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I am Afraid of Being Laid Off

I am Afraid of Being Laid Off

Someone asked me this recently. This is what I would advise my clients or anyone who come to me with this concern.

First of all, there is no such thing as job security. You can get laid off anytime. Companies always make business decisions like this that you have no control over. 

I’d say focus on what you can control.

Have a strong financial foundation and a strong financial plan to ride through whatever life throws at you.

Be it the market crash or being laid off, you won’t be afraid of them.

What does having a strong foundation mean?

It means you have a strong budget, enough emergency fund, a strong financial portfolio and a strong financial plan for different situations that happen in your life.

What consists of a strong budget?

It means you are always on positive cash flow and you have a handle of your month-to-month expenses and don’t carry any debt like credit cards and personal loans, among other debts except for a mortgage.

How much is enough money to put aside in your emergency fund?

My answer to this is quite unconventional.

I would ask you, how confident are you in your skills that you will get a job and how long will it take you to get another job?

If you say it will only take you a month and if you’re comfortable with having one or two months’ worth of living expenses at a MINIMUM in your savings account, then I’d say that’s your answer.

Why is that?

I think savings is not the best place to park your money if your intention is for growth. Having a lot of money in savings is good if you are currently saving for a house or something big in the near future. But in terms of growth, you’re better off figuring out other places to invest your money on.

Part of having a strong financial plan is also having strong retirement models based on different scenarios.

Before I quit my corporate job, I made sure that it didn’t affect my retirement plan drastically. That gave me the confidence to take the leap while I continue to grow my business. I also help my clients build different retirement models based on their goals and how they envision their retirement to be.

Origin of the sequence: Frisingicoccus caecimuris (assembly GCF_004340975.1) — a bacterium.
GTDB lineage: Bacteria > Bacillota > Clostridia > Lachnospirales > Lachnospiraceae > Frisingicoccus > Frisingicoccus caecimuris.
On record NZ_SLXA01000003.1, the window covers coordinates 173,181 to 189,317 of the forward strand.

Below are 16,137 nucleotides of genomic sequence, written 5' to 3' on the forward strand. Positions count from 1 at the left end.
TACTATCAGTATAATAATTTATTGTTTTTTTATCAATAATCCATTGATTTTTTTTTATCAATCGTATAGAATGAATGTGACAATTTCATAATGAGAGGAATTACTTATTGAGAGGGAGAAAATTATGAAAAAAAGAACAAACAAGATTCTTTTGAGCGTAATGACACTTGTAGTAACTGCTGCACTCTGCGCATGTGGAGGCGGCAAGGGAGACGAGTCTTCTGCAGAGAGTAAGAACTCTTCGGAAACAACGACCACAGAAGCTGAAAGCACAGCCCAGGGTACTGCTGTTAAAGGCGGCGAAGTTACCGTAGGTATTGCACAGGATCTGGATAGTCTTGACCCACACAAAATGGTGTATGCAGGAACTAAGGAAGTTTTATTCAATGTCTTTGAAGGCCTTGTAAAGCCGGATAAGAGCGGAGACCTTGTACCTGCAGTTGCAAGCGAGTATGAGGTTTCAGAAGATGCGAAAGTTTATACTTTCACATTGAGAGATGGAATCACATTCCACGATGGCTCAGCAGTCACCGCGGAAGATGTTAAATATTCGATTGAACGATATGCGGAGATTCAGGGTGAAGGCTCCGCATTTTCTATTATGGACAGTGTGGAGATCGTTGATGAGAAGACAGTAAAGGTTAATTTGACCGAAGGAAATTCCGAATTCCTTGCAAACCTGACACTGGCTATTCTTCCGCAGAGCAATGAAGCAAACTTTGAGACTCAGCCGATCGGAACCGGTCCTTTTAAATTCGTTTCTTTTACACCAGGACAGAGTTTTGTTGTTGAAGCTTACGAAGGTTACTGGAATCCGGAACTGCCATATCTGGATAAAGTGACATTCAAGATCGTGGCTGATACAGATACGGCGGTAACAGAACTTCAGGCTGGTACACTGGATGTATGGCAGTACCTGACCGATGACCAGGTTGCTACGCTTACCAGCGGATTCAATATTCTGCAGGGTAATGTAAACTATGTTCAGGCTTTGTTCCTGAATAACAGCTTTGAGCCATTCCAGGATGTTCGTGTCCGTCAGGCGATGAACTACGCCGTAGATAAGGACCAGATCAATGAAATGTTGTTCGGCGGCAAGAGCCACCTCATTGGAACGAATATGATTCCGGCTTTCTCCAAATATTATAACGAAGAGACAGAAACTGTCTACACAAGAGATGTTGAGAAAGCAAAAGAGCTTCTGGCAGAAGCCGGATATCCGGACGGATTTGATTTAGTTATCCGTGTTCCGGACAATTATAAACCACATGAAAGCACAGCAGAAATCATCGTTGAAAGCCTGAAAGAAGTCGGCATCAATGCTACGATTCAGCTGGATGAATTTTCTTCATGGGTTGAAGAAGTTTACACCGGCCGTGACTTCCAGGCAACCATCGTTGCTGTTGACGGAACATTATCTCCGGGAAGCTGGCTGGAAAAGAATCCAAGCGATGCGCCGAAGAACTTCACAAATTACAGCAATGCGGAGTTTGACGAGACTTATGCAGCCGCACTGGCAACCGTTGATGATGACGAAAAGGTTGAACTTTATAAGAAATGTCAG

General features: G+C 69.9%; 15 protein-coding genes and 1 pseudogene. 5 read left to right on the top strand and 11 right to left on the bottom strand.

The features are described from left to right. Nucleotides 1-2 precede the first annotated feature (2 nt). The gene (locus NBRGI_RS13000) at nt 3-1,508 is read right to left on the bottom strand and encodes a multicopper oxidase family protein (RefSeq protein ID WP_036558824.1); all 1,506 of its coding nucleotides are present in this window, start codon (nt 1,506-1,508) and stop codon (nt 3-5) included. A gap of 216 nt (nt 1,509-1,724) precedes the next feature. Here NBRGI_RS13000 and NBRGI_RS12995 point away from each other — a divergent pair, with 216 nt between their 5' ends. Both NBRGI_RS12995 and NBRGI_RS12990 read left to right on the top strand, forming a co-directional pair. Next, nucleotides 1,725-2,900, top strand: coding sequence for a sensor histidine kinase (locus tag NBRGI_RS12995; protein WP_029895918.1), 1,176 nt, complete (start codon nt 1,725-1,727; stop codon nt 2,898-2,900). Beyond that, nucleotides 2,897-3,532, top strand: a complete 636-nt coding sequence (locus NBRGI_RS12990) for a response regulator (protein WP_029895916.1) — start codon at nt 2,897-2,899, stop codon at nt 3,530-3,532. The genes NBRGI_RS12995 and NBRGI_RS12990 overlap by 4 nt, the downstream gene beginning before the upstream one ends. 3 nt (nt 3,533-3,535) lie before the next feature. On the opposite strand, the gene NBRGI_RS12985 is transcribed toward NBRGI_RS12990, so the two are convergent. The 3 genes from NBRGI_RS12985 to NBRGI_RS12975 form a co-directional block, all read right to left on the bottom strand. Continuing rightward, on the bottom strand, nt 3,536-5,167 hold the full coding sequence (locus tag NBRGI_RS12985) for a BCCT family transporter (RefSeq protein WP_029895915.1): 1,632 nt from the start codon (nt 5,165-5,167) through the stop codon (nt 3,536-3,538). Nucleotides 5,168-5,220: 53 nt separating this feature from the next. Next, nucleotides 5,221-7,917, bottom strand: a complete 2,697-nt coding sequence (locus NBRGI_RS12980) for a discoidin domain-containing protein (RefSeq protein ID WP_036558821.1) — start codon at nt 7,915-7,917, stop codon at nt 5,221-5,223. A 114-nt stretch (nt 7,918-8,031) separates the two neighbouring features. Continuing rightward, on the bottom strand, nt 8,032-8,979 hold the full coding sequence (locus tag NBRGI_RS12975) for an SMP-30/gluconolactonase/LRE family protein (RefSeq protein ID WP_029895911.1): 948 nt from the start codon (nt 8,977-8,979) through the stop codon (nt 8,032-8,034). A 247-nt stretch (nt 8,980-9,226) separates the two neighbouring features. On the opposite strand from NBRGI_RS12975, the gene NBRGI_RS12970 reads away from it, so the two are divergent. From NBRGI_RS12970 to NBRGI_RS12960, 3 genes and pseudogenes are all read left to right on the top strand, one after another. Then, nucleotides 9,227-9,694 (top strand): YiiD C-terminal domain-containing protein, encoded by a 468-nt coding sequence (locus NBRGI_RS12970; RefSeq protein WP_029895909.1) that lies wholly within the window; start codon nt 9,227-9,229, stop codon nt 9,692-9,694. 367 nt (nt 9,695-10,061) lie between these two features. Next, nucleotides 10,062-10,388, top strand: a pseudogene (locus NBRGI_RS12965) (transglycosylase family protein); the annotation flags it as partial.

Bottom line is, don’t be afraid of uncontrollable events like being laid off.

Take control of your finances and you won’t be. This concept applies to the fear of the market crash as well.

What common fears do you have regarding being laid off? I’ll be glad to give some tips if you have any questions in the comments below.👇

Christine Teh
Christine Teh

Christine Teh is a personal financial coach from the San Francisco Bay Area. She helps clients from all over the world virtually by helping them build a great relationship with money so they can achieve their financial goals. Feel free to check out her website and follow her on the different social media platforms below.

5 thoughts on “I am Afraid of Being Laid Off

  1. I like this, it’s so important to work on what we can control and not worry about the rest. I am quite risk averse though, so I keep 6 months’ expenses in my emergency fund. Being self employed, it’s unlikely that I’ll even need one month’s worth of this, as I’m highly unlikely to lose all my clients at once. However, my emergency fund is for unexpected expenses, for example if I were to get ill and be unable to work for a few months, need some medical treatment that’s not covered under the National Health Service or if I needed to stop working for a while to take care of a family member. That said, each person has their own level of risk tolerance and I think that 2-3 months would be enough in most cases.

    1. That’s very smart. Yes, I keep about 6 months worth of emergency fund now and I recommend my clients to have from 3 to 12 months worth, depending on their risk tolerance. Although I’m not a fan of having too much cash sitting around.

  2. Great guest post! I very much agree with the idea that as long as you have a good idea of how long it will take you to find a job, then you don’t necessarily need more than a month or two expenses if that is what you are comfortable with. I’ve lived in SF though, so I think we have a bit easier than some places because the job market is very good and demand for good talent is high. Ultimately, how much of an emergency fund is a very personal choice and conventional wisdom is meant to be heard and used at your discretion.
    Thanks Christine!

    1. Thanks for stopping by Kat! I live in the Bay Area too and indeed, it is about what you are comfortable with. I used to just keep one month’s worth when I was an employee but since I quit my full time job, I have kept at least 6 months worth now due to the fluctuation income of self employment. Thank you for stopping by!

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